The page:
8. As I understand it, in summer the fish are spread throughout much of the river, but in winter they shoal up and there can be long stretches without any fish. So location is key. I think I know what to do for a fish like chub - I imagine it's a case of doing the leg work trying different chubby haunts till you strike lucky. But what about a shoal fish like roach? Is it again a case of test and see? But do they even stick to one place, or does the shoal move around?
  9. Does anyone use thermal underwear for fishing on cold days? I once read in a book that you shouldn't wash thermal underwear as it will lose the thermal qualities. But there comes a time ........... What do you do?
  10. Thanks Tigger, I've made a note of both your and BB's comments for the summer - something to look forward to! I believe the approach you use with carp with a running ledger on the bottom and the bread coming up vertically is called a 'zig rig'. I tried it once and found it hard to get the line flowing freely enough through the ledger ring, but will try it again. A question re puddle chucker floats. I must get some. But are you saying that a float comes with different weights? Surely, only one weight will give the right setting in the water unless the extra weights have their own atta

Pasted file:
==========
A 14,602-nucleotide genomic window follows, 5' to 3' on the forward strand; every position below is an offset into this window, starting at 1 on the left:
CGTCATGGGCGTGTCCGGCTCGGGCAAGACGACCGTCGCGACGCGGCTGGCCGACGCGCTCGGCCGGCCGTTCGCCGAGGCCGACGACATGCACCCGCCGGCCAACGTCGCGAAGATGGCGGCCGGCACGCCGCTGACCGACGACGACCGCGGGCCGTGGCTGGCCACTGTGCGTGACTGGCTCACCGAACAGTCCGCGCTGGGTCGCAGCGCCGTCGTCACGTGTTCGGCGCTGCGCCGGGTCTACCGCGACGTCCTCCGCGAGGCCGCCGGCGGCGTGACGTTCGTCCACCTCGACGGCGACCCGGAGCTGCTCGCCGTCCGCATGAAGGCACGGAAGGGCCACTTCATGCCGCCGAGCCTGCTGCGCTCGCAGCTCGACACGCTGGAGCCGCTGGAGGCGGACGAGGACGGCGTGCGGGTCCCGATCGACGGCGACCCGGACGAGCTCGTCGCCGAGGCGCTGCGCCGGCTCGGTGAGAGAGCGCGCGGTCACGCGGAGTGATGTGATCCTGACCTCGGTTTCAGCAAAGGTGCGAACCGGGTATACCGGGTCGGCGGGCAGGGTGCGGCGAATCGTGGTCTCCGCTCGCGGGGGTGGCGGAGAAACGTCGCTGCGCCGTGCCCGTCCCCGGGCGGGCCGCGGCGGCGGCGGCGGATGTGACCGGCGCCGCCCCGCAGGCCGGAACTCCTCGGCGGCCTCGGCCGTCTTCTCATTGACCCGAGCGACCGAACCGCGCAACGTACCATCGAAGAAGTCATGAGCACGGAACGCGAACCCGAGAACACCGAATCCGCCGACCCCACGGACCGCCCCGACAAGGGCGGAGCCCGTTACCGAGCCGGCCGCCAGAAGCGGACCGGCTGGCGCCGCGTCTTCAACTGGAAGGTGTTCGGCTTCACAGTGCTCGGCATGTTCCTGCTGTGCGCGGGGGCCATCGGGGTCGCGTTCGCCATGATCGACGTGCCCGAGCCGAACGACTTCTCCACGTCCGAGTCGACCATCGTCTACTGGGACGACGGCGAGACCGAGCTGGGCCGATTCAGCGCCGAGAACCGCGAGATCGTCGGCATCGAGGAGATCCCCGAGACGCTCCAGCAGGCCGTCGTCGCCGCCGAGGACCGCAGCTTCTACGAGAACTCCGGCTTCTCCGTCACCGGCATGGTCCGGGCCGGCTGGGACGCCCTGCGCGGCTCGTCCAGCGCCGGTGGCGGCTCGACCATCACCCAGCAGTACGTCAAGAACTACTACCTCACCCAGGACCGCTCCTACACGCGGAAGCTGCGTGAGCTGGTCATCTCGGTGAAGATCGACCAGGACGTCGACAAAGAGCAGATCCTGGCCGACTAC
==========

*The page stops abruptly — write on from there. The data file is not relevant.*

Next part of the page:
11. Thanks BB. Very helpful. Just one small question. For the rudd, why do you use a semi-loaded waggler rather than a fully loaded as you have no other weight on the line?
  12. Thanks everyone. I'm starting to get enthused! But how do you get the bait out to them, do you use a bubble float? And Tigger, how do you tell with casters whether it's yours they have taken? I sometimes find it hard to see clearly even with dog biscuits (carp fishing). Has anyone any experience of doing it in cold weather? I'm assuming I'll have to wait till the summer, Peter Stone's book notwithstanding.
  13. My understanding is that it is the Signals which carry a (bacterium I think) which doesn't hurt them but does so to our native crays. So from what you say it probably has the same effect on the Turkish ones.